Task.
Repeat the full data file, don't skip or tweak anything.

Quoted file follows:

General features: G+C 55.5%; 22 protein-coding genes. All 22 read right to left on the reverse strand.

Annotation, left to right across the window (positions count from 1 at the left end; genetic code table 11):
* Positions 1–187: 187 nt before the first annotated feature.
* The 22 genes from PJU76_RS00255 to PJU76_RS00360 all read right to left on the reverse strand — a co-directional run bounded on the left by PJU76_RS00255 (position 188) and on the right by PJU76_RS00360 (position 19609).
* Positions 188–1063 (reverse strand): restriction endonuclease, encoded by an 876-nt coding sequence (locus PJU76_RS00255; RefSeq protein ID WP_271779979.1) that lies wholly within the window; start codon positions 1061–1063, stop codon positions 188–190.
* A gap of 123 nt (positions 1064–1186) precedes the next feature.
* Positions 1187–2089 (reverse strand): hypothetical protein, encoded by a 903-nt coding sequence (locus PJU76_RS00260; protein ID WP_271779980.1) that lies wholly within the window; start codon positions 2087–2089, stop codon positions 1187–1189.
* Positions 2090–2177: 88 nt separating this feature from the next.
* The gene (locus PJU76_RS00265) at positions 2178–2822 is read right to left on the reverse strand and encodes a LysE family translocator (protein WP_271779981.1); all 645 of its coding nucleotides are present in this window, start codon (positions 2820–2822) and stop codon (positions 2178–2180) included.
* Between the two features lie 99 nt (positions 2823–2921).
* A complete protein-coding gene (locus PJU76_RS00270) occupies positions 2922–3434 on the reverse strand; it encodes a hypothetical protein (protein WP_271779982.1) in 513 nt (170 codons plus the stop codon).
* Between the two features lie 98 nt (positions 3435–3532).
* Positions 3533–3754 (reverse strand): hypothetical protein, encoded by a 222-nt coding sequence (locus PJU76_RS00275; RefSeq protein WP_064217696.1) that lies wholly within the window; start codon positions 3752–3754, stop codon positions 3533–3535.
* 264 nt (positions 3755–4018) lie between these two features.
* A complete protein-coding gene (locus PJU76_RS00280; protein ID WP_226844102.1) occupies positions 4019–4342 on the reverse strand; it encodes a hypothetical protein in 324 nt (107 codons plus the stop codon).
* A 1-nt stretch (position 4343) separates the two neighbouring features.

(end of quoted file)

General features: G+C 55.5%; 22 protein-coding genes. All 22 read right to left on the reverse strand.

Annotation, left to right across the window (positions count from 1 at the left end; genetic code table 11):
* Positions 1–187: 187 nt before the first annotated feature.
* The 22 genes from PJU76_RS00255 to PJU76_RS00360 all read right to left on the reverse strand — a co-directional run bounded on the left by PJU76_RS00255 (position 188) and on the right by PJU76_RS00360 (position 19609).
* Positions 188–1063 (reverse strand): restriction endonuclease, encoded by an 876-nt coding sequence (locus PJU76_RS00255; RefSeq protein ID WP_271779979.1) that lies wholly within the window; start codon positions 1061–1063, stop codon positions 188–190.
* A gap of 123 nt (positions 1064–1186) precedes the next feature.
* Positions 1187–2089 (reverse strand): hypothetical protein, encoded by a 903-nt coding sequence (locus PJU76_RS00260; protein ID WP_271779980.1) that lies wholly within the window; start codon positions 2087–2089, stop codon positions 1187–1189.
* Positions 2090–2177: 88 nt separating this feature from the next.
* The gene (locus PJU76_RS00265) at positions 2178–2822 is read right to left on the reverse strand and encodes a LysE family translocator (protein WP_271779981.1); all 645 of its coding nucleotides are present in this window, start codon (positions 2820–2822) and stop codon (positions 2178–2180) included.
* Between the two features lie 99 nt (positions 2823–2921).
* A complete protein-coding gene (locus PJU76_RS00270) occupies positions 2922–3434 on the reverse strand; it encodes a hypothetical protein (protein WP_271779982.1) in 513 nt (170 codons plus the stop codon).
* Between the two features lie 98 nt (positions 3435–3532).
* Positions 3533–3754 (reverse strand): hypothetical protein, encoded by a 222-nt coding sequence (locus PJU76_RS00275; RefSeq protein WP_064217696.1) that lies wholly within the window; start codon positions 3752–3754, stop codon positions 3533–3535.
* 264 nt (positions 3755–4018) lie between these two features.
* A complete protein-coding gene (locus PJU76_RS00280; protein ID WP_226844102.1) occupies positions 4019–4342 on the reverse strand; it encodes a hypothetical protein in 324 nt (107 codons plus the stop codon).
* A 1-nt stretch (position 4343) separates the two neighbouring features.